"Okay. Well, Mr. Caffrey, what you need to do is just rest, and I'll see you again tomorrow morning."

The doctor gave Neal a small smile then turned and left. When the door opened again a moment later, Neal opened his mouth to greet Peter then froze when Agent Jones walked through the door instead. He knew it didn't necessarily mean anything, that it wasn't a big deal, but between the lingering ache in his head and the effects of whatever drugs were in his system he had to struggle to bite back his disappointment.

"Hey, Caffrey. How're you feeling?"

"I'm okay." Neal felt tears burn behind his eyes, and he looked away, biting down on the inside of his mouth and cursing the drugs for leaving his emotions so raw. He stared at the wall and listened to Jones move the chair and sit down.

"Listen, Neal, I know I'm not the person you were hoping to see. Peter asked me to explain--"

"You don't need explain anything. It's okay."

Jones sighed. "Elizabeth was called in to give a statement, and Peter met her at the Federal building for that and then took her home."

With a stab of guilt, Neal felt like an idiot for worrying about Peter hanging around the hospital waiting for him to wake up when Elizabeth needed him, and Peter needed to see her safe. He turned to look at Jones. "Is she okay?"

"She's a little shaken up, but Mrs. Burke is tougher than I would've given her credit for."

Neal didn't know what to say, so he just nodded and looked away again. The room was quiet for a few minutes, then Neal heard the chair scrape the floor again as Jones stood up.

"I'm going to head out. Do you need anything?"

Neal cleared his throat and turned to look up at Jones again. "No, I'm okay."

"Whatever you say. Peter should be here in the morning, so just stay put. Nobody wants to come out and track your anklet to find you passed out somewhere."

It sounded like Jones's way of saying rest up and feel better, so Neal just nodded. "Understood."

Jones reached out and patted Neal's shoulder then squeezed it lightly before turning to leave. A nurse came in before the door had swung shut, and a renewed flood of drugs washed Neal away into sleep.


Neal woke a few times during the evening and night, random hands touching him, random voices checking to make sure he wasn't unconscious. When he woke again to morning sunlight shining through his eyelids he heard the distinct sound of a newspaper being shaken and folded. Considering that the nurses hadn't woken him up yet, it was almost certainly too early for visiting hours, but he was sure the newspaper reader had to be Peter.

Elizabeth had bought Peter a Kindle for his birthday so that he could read the papers without getting his hands dirty and accumulating all of that paper, but he confessed to Neal that he prefered the real thing. Neal couldn't blame him; after all, the classics never went out of style. Steeling himself for what Peter might have to say, Neal pushed his eyes open and blinked against the light as Peter came into focus in front of him.

"Hi," Neal said, then winced at the scrape of his dry throat.

Peter lowered his paper to look back at Neal then folded it up and stood. "Good morning, Neal. How are you feeling?"

Neal checked in with his body, feeling the minor ache in his head and the stronger throb that continued in his back and side, the undercurrent of nausea that persisted even though he was pretty sure the drugs were currently wearing off. Still, nothing hurt as bad as it had the day before. "I've been better, but I'll live."

"You will, and I'm glad about that. You scared me a little bit yesterday."

Peter looked earnest and uncomfortable, and Neal wanted to tell him he should just go home, but he wasn't ready for the rest of the day of being alone that stretched out in front of him. The hospital room was considerably larger than what he would've had in prison, but the level of actual human interaction wasn't a lot higher. "Sorry. I'm sure you'd be up to your ears in paperwork if I bled out somewhere after the Bureau went ahead and made their deal with Keller."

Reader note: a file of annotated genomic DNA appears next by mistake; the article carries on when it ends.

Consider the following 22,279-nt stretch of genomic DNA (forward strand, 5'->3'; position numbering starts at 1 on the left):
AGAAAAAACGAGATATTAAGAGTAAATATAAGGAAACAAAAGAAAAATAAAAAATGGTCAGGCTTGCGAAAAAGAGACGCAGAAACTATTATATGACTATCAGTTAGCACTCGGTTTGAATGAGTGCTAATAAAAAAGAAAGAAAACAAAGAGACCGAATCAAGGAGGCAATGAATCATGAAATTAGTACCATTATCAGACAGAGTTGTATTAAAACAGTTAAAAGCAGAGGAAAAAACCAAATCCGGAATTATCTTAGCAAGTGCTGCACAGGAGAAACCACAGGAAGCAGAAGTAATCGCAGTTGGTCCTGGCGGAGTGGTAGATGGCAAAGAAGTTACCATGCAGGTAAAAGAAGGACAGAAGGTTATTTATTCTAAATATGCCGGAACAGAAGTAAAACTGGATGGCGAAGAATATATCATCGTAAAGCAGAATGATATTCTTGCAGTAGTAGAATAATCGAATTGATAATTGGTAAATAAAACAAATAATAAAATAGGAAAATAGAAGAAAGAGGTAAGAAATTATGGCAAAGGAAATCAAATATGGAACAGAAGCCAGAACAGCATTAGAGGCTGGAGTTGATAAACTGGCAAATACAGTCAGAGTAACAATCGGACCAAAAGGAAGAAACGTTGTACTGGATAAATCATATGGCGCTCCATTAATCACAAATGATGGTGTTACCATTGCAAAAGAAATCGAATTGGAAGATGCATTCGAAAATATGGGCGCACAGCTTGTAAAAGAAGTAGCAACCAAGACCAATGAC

Peter wrapped his hands around the bar on the side of Neal's bed and let out a long, controlled sigh. "Right. Paperwork is absolutely my top concern when it comes to your life. I hope you don't really think that."

Neal looked into Peter's eyes and saw exhaustion and frustration, but he also saw honest concern. "No. I wouldn't blame you though."

Peter shook his head. "Let's make a deal here. When you're released to come back to work, we're going to have a long talk about what went wrong here and what I expect for however long we're going to be working together. You're going to listen, and you're going to try very hard to never again put me in the position of having to work with somebody like Matthew Keller. Okay?"

"Okay." Neal didn't know what the other half of Peter's deal would be, but he could hardly say no.

"And until then we're going to be friends. I'll come visit you, but we won't talk about work. You'll do what you need to do to take care of yourself and get back on your feet." Peter wrapped one hand around Neal's forearm and squeezed, not enough to hurt, just enough to convey the same frustration and concern Neal had seen in his eyes. "Do we have a deal?"

"Yeah. It sounds like a good deal to me."

"Good." Peter nodded and squeezed Neal's arm again, and Neal thought that if he weren't stuck on his back on strict bed rest that they'd be hugging, the kind of hug that Neal hadn't had in a long time.

"What about Elizabeth?"

"El kicked me out for the morning at least, told me I was making her feel claustrophobic."


"And Hughes told me not to come into the office today, so I guess I can either sit in here with you or go occupy a table at Starbucks."

A nurse came in then, and Peter had to step aside while she took his temperature and blood pressure and checked the output from the catheter he didn't want to think about before injecting a new dose of pain medicine into his IV. When she left, Peter stepped up to the side of the bed again. Neal blamed the increased level of drugs in his bloodstream when he felt that traitorous burning behind his eyes again.

"If it's here or Starbucks," Neal said, fighting to keep his voice even, "I guess I wouldn't mind if you stayed."

Peter smiled, then sat down and shook out his newspaper again. Neal drifted off to sleep, listening to the sound of turning pages.